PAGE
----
Hard game criticism
Ian Bogost takes comfort in the familiarity of videogame sequels
Maybe it’s time to drop the pretence: we like our games basically identical to their predecessors
Videogames have a strange relationship with time, repetition and value. For one part, players gripe endlessly when a game is too short. Imagine, for example, paying £14.99 for a game such as Gone Home that you can finish in an hour – and that resists replay. What a waste!
But then players also eat up endless sequels. Gears Of War is apparently old enough that its new sequel can be classified as a reboot, while Metal Gear Solid V: The
Phantom Pain is the saga’s fifth entry in name only. Nobody tires of these, nor all the
Batman: Arkham Whatevers. Of course, a sequel is always a different and ostensibly new game, except also it isn’t. It’s a return, a repetition with variation.
Then there are re-releases. Console cycles offer excuses for these clever workarounds, a popular late-gen game on the console just rendered ‘old’ finding justification for a remastered edition on the new one. The Last
Of Us enjoyed this treatment, for example. Capcom’s survival-horror classic Resident
Evil has been re-released too many times to count since it originally appeared in 1996.
Re-releases have their place, of course, and it’s a place fashioned pretty much directly out of the planned obsolescence created by console generations and operating system upgrades – conditions that ensure new audiences have to pay to play older games. Backward compatibility is said to be too difficult to support (that is, costly), or unique hardware makes it prohibitive. And in truth, the same forcing functions push us to re-purchase other media, such as movies, for DVD, then Blu-ray, then iTunes, and so on.
But there’s something different about games, where re-release is often portrayed as novelty. A while back, I was anxiously awaiting delivery of the latest Animal
Crossing title, Happy Home Designer. Even the hardware created a superfluous re-release itch in need of scratching, and I am both proud and ashamed to admit that I was lured into acquiring the special-edition Nintendo 3DS XL reskinned with villager Isabelle, even though I already own a working 3DS XL.
Questions wafted through the house as we awaited delivery. “I wonder if anything in the game is going to be different?” my daughter mused. The hope was yes, I guess, but with an unspoken ellipsis: …isn’t it the sameness that makes one Animal Crossing game as appealing as the last? After all, this is a game about literally doing the same thing play session after play session. Any time something’s changed in Animal Crossing, it’s only seemed to change for the worse. Remember the terrible city in Animal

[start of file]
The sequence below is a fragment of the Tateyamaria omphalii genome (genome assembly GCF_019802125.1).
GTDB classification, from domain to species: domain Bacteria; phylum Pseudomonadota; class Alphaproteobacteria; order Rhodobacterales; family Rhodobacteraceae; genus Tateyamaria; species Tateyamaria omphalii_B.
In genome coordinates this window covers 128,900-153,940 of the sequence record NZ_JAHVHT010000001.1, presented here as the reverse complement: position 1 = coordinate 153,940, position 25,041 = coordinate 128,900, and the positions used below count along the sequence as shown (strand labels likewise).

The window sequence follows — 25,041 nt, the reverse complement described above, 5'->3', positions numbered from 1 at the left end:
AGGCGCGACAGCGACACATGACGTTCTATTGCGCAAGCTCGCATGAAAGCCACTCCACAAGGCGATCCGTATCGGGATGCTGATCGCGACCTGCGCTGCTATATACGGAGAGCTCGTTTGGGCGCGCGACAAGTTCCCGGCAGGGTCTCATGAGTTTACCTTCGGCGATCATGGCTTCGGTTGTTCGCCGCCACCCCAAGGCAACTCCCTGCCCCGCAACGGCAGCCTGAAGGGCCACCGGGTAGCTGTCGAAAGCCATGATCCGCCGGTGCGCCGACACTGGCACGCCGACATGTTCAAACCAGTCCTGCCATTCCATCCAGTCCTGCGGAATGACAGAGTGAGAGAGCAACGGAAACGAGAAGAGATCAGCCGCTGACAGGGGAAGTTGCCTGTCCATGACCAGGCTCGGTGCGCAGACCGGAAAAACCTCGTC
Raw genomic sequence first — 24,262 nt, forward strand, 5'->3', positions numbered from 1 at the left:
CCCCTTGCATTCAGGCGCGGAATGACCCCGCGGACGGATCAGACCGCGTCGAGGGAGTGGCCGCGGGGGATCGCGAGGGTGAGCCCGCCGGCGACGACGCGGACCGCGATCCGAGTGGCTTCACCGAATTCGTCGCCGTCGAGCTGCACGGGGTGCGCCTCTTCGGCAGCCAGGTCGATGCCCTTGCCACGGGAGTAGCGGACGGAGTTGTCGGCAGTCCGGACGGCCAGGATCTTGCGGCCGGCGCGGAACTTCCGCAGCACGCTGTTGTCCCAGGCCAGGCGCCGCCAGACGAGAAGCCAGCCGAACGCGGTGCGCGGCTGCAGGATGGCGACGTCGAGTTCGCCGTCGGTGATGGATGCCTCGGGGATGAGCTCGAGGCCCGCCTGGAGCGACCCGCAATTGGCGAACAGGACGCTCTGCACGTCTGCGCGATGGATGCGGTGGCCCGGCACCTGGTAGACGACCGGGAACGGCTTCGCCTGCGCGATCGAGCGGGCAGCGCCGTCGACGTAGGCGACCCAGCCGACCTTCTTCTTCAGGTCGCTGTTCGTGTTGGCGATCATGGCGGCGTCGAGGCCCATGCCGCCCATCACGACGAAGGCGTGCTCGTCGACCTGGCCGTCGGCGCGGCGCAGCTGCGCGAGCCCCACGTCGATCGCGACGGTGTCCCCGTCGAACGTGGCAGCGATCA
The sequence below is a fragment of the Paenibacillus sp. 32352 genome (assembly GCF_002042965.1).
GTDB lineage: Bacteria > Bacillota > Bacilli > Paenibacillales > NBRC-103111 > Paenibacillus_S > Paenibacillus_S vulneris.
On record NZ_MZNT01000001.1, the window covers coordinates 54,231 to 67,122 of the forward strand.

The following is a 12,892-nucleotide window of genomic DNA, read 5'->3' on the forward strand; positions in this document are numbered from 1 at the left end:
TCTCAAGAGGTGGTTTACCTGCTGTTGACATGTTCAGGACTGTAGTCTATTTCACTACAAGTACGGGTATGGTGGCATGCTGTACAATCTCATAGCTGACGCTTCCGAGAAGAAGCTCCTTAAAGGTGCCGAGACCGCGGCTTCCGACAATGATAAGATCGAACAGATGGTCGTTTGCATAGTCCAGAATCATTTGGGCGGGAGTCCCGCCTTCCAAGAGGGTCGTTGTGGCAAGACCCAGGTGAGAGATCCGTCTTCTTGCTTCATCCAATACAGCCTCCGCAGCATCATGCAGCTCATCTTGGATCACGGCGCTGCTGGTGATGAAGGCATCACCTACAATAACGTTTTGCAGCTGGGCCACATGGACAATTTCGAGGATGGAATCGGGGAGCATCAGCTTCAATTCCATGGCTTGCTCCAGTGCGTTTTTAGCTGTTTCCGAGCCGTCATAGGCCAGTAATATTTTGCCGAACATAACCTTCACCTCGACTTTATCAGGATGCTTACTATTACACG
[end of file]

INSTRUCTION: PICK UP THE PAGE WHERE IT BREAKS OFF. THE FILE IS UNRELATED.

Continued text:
Crossing: City Folk? Or the stupid, pointless island in New Leaf? Who needs these excesses, seemingly added only to tick the box of novelty?
To some extent, when we play games we want comfort and familiarity rather than novelty, even though our mouths and typing fingers say that we want novelty. Games are apparatuses as much as they are media experiences, and much of what we want from apparatuses is increasingly refined operation. For example, the 2007 smartphone whose cellular tower triangulation method for geolocation is replaced in 2009 with one that uses GPS. In Happy Home Designer, the nuisance of pushing and pulling furniture around your village hut is replaced by a saner and more efficient drag-and-drop decorating mechanism. But this too quickly reveals itself to be as unwelcome as the city or the island: the point of Animal Crossing is slowness and labour, and coupling that labour to the little avatar you control in the game.
Many teeth have been gnashed over the relative virtues of computer games as a kind of game versus folk games and table games and other more ancient renditions of the form. Go and chess and backgammon are thousands of years old, unchanged and unchanging, and yet they remain appealing nevertheless – even because of – this sameness. But these arguments also often rely on appeals to mechanical emergence. Go is mathematically enormous, and no human could plumb its depths in a lifetime.
Infinity is appealing, but computer games rarely tousle its hair. Instead, they tend to prefer the more ordinary sort of repetition: the kind that entails doing the same thing over and over again. Maybe it’s time to drop the pretence: we like our games basically identical to their predecessors. There’s no shame in this. What other media embraces sameness with such resilience? So go ahead, play your sequel or reboot with abandon.